When confronted with hard-core pornography, the United States Supreme Court will affirm the lower court[8] or deny certiorari.[9] We adopt the above-quoted definition of hard-core pornography and hold that such materials have no constitutional protections.

6. The materials clearly are within the scope of the Roth test for obscenity. The evidence in these cases discloses no facts which would involve violation of the additional standards suggested for consideration by the Redrup decision. Nevertheless, in applying to the evidence the definition of hard-core pornography adopted herein, this court has no difficulty in determining that the materials are hard-core pornography, are obscene, and are not constitutionally protected.[10]

The convictions of Robert Carlson in Appeal No. 43238 and Appeal No. 43239, and of Russell Hoelscher in Appeal No. 43242 are hereby affirmed. With respect to the convictions of Russell Hoelscher in Appeal No. 43241 and Appeal No. 43243, the judgments are reversed. It appears from the record that the evidence in these cases was missing from the files at the time the matter was presented to this court. Since this court is required to review the materials in question under the Jacobellis decision cited above, we must necessarily reverse the convictions and dismiss these charges since there is no evidence presented to this court for review and the record does not contain any testimony describing the contents of the missing exhibits.

*648 OTIS, Justice (dissenting).

With respect to the Hoelscher conviction, all that is depicted is a nude couple engaged in sexual foreplay. No intercourse or perversion is portrayed. The film may be obscene but in my opinion it is not hard-core pornography.

The pictures involved in the Carlson prosecutions, on the other hand, are unquestionably hard-core pornography. Nevertheless, for the reasons set forth in my dissent in State v. Lebewitz, Minn., 202 N.W.2d 648, released herewith, I am persuaded that the decision of the United States Supreme Court in Redrup v. New York, 386 U.S. 767, 87 S. Ct. 1414, 18 L. Ed. 2d 515 (1967), confers on the material in each of the cases First Amendment protection, absent any of the three circumstances described in the Redrup opinion. Accordingly, I feel compelled to dissent.

NOTES

[1] The court, in United States v. Thirty-seven (37) Photographs, 402 U.S. 363, 376, 91 S. Ct. 1400, 1408, 28 L. Ed. 2d 822, 834 (1971), wrote: "* * * As we held in Roth v. United States, 354 U.S. 476 [77 S. Ct. 1304, 1 L. Ed. 2d 1498] (1957), and reiterated today in [United States v. Reidel, 402 U.S. 351, 91 S. Ct. 1410, 28 L. Ed. 2d 813 (1971)], obscenity is not within the scope of First Amendment protection."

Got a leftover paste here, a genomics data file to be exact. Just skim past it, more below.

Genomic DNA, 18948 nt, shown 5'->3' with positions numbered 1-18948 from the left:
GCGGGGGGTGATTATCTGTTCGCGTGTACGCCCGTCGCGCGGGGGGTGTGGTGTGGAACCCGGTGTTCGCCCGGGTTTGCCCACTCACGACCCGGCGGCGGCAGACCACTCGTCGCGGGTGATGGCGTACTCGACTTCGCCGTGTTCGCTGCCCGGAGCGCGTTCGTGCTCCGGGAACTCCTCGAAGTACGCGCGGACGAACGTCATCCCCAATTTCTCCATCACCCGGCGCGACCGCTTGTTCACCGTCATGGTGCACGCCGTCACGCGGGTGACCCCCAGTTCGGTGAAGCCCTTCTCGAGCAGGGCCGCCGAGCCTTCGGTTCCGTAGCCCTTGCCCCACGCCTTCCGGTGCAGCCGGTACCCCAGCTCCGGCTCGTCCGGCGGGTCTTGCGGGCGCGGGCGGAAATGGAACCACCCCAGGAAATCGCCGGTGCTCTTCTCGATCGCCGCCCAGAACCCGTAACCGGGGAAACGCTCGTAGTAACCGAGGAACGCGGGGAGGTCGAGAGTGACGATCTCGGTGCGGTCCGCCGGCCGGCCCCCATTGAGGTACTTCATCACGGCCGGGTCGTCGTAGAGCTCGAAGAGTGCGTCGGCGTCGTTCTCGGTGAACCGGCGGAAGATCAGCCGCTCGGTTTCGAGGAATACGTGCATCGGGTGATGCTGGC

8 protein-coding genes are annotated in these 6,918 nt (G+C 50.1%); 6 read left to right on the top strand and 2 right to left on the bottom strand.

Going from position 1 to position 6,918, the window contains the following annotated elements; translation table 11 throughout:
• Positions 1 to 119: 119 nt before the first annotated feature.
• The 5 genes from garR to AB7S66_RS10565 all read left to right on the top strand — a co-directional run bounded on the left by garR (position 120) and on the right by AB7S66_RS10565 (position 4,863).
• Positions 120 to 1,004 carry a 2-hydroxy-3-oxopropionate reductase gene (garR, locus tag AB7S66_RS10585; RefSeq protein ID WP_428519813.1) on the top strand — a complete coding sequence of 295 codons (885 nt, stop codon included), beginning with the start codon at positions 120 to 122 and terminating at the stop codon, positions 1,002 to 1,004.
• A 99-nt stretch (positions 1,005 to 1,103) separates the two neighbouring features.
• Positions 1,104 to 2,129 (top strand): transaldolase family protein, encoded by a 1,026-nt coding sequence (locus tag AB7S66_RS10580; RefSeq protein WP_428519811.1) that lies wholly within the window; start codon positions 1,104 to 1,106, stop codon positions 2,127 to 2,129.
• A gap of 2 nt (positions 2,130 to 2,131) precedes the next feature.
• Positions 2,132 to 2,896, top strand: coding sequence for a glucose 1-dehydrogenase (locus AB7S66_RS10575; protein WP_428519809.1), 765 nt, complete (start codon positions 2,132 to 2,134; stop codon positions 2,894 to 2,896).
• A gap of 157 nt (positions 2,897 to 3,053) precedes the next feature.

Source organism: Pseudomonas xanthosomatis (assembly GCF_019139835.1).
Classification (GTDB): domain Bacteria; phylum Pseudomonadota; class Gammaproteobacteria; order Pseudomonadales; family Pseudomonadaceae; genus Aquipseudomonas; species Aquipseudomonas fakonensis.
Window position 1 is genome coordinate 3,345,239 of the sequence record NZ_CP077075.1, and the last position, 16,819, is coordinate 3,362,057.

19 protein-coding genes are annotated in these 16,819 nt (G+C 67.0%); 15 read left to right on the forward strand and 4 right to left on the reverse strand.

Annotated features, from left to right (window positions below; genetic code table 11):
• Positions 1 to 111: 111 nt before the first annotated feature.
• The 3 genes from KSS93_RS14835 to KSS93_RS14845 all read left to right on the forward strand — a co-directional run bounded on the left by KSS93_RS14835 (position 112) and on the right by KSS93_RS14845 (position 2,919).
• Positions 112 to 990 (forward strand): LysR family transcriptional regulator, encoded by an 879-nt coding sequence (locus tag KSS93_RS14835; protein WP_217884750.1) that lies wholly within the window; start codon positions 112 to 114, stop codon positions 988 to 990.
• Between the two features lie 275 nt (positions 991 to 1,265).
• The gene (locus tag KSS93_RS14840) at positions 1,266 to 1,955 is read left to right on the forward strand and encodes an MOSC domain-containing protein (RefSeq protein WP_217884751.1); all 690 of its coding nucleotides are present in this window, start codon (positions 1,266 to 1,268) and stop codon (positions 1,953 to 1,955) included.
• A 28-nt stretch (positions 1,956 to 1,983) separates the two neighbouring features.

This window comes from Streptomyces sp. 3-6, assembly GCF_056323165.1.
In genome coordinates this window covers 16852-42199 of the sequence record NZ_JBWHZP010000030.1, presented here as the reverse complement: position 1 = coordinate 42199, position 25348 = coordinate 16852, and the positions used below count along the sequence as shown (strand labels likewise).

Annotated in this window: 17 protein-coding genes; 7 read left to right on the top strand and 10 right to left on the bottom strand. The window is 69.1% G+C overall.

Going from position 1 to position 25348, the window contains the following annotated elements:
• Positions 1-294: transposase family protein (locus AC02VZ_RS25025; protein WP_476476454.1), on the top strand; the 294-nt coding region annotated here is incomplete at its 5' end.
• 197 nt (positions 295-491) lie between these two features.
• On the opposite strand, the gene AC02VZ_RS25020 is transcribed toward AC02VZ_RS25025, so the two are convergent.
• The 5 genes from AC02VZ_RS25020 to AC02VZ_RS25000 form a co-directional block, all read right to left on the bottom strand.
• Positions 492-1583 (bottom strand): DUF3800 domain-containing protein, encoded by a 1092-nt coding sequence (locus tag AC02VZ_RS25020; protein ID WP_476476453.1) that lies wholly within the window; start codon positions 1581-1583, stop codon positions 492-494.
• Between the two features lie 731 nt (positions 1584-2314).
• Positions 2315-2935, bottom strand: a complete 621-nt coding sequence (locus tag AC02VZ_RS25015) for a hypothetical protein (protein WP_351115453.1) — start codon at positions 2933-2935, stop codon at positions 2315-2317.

[2] The Report of the Commission on Obscenity and Pornography (1970), p. 98, states that as of June 1970 actual sexual activity "is seldom depicted" in "adult magazines." Since the facts involved in the 11 unreported and 2 undescriptive decisions preceded 1970, it is a fair assumption that those cases did not concern what the report describes as hardcore pornography. The decisions reversing those cases are: Weiner v. California, 404 U.S. 988, 92 S. Ct. 534, 30 L. Ed. 2d 539 (1971); Walker v. Ohio, 398 U.S. 434, 90 S. Ct. 1884, 26 L. Ed. 2d 385 (1970); Carlos v. New York, 396 U.S. 119, 90 S. Ct. 395, 24 L. Ed. 2d 303 (1969) (reported but undescriptive); Henry v. Louisiana, 392 U.S. 655, 88 S. Ct. 2274, 20 L. Ed. 2d 1343 (1968) (reported but undescriptive); Chance v. California, 389 U.S. 89, 88 S. Ct. 253, 19 L. Ed. 2d 256 (1967); Conner v. City of Hammond, 389 U.S. 48, 88 S. Ct. 234, 19 L. Ed. 2d 47 (1967); Schackman v. California, 388 U.S. 454, 87 S. Ct. 2107, 18 L. Ed. 2d 1316 (1967); Avansino v. New York, 388 U.S. 446, 87 S. Ct. 2093, 18 L. Ed. 2d 1308 (1967); Sheperd v. New York, 388 U.S. 444, 87 S. Ct. 2093, 18 L. Ed. 2d 1306 (1967); Cobert v. New York, 388 U.S. 443, 87 S. Ct. 2092, 18 L. Ed. 2d 1305 (1967); Ratner v. California, 388 U.S. 442, 87 S. Ct. 2092, 18 L. Ed. 2d 1304 (1967); Friedman v. New York, 388 U.S. 441, 87 S. Ct. 2091, 18 L. Ed. 2d 1303 (1967); Keney v. New York, 388 U.S. 440, 87 S. Ct. 2091, 18 L. Ed. 2d 1302 (1967).